We thanked the tower organiser for all of his hard work arranging the towers for us and most importantly suggesting pub grub afterwards.

We found our way to a pub on the outskirts of Syston where we enjoyed a lovely meal followed by the biggest puddings I have ever seen.

Hoby – Commemorative Half Muffled Quarter Peal

June 23, 2017

21st June 2017 – Private William Harris

Today is the Summer Solstice, the longest day.  It also happens to be the hottest – apparently the hottest day in June since 1976!  This morning, many watched the sunrise at Stonehenge.  For the rest of the day, many complained of the heat.  Having endured a very hot and sticky day, five Framland Ringers met in the evening at Hoby to ring a commemorative half muffled quarter peal.  Fortunately, the tower was relatively cool compared with the sweltering temperatures outside.  I can’t help but wonder what the weather was like 100 years ago today.  Was there a glorious sunrise at Stonehenge, and did anyone go to celebrate it during the war? Was it this hot in 1917, and did the weather have any impact on the events that led up to William Harris’s death?

Census records show that William was a farm labourer (aged 11 in 1891).  10 years later he was working for the Midland Railway.  By 1911 it is believed that William had joined the army.  He was initially stationed with the 1st Battalion of the Leicestershire Regiment based at Aldershot.  Records suggest that he did not serve overseas during the first few years of war.  Some soldiers in the regular army were kept in the UK to train volunteers.  It is thought that William was among them.  By 1917, he was in Northern France were he was killed.  The war graves commission record states that he died of wounds on 21st June 1917.  However, these were not sustained during battle.  William and several of his comrades were killed in a tragic incident.  They were due to carry out a gas bombardment of mine buildings.  Somehow, the gas projectors fell into the trenches and within a few seconds the trenches were filled with phosgene (at the time, reported to be the deadliest of all gases).  Twenty-four died from the poison, and sixty-two went to hospital.  William is buried in the Loos British Cemetery along with his comrades.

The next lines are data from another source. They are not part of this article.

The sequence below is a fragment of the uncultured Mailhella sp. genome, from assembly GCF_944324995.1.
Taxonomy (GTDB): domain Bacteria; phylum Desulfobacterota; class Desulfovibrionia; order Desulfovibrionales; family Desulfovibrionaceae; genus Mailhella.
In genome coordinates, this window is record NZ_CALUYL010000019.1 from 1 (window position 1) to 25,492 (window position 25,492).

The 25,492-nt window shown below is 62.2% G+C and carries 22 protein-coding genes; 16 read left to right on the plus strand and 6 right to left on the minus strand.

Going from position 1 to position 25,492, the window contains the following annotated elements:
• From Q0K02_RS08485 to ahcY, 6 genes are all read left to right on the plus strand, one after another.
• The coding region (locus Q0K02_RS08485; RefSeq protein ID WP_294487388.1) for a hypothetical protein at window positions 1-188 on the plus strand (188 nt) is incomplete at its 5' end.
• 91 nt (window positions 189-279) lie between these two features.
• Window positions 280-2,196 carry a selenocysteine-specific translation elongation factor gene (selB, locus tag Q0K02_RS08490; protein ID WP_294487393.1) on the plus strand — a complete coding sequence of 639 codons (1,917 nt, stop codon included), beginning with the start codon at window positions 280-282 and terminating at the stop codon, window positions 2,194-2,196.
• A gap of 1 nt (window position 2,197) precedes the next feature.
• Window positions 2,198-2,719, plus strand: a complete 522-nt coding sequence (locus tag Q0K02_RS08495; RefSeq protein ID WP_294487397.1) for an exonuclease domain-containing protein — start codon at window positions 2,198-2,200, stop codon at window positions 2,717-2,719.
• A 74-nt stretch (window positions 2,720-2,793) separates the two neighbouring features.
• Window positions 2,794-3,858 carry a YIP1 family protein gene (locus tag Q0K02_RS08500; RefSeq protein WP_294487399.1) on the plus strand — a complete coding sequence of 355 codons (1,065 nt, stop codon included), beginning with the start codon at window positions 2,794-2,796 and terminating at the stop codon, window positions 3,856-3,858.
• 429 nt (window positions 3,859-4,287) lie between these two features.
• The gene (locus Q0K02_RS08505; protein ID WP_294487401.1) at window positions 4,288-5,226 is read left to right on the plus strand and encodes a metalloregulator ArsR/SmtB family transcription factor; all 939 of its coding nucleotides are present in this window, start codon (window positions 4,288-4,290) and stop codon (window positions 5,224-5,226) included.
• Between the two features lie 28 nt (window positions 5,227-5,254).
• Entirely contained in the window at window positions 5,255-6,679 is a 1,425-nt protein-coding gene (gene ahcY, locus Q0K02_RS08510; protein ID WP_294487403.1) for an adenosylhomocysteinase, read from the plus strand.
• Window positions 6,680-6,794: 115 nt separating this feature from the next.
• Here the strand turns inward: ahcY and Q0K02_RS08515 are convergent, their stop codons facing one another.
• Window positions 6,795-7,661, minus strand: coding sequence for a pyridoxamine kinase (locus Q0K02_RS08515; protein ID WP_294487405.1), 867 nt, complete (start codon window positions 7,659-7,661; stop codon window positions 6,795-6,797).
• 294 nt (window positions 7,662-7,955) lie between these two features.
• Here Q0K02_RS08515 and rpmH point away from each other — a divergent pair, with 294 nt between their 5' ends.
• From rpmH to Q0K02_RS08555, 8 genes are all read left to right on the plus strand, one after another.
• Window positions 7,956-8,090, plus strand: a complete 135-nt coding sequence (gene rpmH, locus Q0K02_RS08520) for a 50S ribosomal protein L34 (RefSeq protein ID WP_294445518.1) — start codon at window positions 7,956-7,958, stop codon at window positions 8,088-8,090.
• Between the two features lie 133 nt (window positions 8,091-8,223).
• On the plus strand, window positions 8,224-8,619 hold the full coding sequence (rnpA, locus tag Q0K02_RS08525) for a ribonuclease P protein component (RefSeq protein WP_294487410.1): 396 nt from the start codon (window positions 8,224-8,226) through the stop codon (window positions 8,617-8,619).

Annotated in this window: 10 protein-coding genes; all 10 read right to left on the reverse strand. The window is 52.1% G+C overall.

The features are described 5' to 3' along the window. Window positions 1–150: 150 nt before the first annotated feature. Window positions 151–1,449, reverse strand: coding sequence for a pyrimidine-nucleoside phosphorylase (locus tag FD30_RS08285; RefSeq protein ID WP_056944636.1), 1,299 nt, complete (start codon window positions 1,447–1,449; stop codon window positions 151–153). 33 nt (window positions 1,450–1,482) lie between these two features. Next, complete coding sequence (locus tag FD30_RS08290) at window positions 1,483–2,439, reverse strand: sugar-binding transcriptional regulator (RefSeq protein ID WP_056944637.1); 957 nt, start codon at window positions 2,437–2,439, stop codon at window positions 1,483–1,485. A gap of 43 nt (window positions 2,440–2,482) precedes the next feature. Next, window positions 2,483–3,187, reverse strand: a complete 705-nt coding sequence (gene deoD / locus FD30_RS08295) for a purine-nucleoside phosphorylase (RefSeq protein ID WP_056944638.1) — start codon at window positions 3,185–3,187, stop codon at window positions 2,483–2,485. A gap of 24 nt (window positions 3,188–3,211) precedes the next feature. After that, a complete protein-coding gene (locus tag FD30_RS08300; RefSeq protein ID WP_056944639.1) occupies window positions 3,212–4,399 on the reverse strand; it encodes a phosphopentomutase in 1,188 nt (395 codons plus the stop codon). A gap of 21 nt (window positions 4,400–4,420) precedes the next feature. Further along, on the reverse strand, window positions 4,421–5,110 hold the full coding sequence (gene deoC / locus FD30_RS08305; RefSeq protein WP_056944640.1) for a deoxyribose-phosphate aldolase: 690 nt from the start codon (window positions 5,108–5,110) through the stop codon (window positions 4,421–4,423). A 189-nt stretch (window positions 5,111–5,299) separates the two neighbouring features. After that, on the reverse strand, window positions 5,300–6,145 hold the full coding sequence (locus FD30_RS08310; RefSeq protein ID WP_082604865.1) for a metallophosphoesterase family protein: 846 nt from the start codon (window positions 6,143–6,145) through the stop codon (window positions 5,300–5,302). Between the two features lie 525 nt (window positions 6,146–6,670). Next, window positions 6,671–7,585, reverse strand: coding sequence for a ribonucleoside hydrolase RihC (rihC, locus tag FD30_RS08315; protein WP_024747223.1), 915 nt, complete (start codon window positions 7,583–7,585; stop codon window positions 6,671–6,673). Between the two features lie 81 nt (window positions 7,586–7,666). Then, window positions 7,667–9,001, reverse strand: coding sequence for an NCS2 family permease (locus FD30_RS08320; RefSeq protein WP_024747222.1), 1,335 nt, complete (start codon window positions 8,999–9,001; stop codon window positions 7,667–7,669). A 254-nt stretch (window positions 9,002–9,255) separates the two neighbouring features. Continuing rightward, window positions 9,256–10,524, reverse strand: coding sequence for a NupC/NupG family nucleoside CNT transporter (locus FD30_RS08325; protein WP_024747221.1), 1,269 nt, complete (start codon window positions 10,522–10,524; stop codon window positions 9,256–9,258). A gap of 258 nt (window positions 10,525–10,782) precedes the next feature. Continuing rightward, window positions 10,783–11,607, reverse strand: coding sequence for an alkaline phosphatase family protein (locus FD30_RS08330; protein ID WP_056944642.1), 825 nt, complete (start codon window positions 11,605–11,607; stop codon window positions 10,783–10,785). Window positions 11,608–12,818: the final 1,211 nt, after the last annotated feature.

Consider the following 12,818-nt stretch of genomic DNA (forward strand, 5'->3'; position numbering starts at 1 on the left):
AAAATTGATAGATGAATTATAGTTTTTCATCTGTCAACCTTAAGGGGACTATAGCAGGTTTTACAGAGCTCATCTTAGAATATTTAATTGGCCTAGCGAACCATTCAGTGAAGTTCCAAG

The happy ringers on the hottest day

100 years after this tragic accident, the Framland Ringers are paying tribute to William Harris by ringing the half muffled quarter peal.  This was to be conducted by our chairman using a combination of methods that has been working well in these quarters.  We started with Plain Bob before moving onto St. Martins and then St. Simons.  Another burst of Plain Bob took us to the 1260 changes.  At this point in my reports, I usually make a comment about how there was a miss call, or one of us drifts into a world of our own resulting in a re-start.  Maybe it was the heat and the prospect of stopping and starting again was just too much for all of us.  It obviously worked, because we didn’t have any hesitation or deviation.  The quarter was very well struck throughout; no-one missed a dodge, or faltered at a call.  We managed without the extra nods and subtle coughs that we normally do when we see a slight uncertainty.  It certainly was a quarter that we could be really proud of.  It was a privilege to be a part of this tribute to a local soldier.

The Society will be ringing again at Hoby on 9th October 2017 for the next half muffled quarter peal.  Details about the future half muffled quarter peals can be found via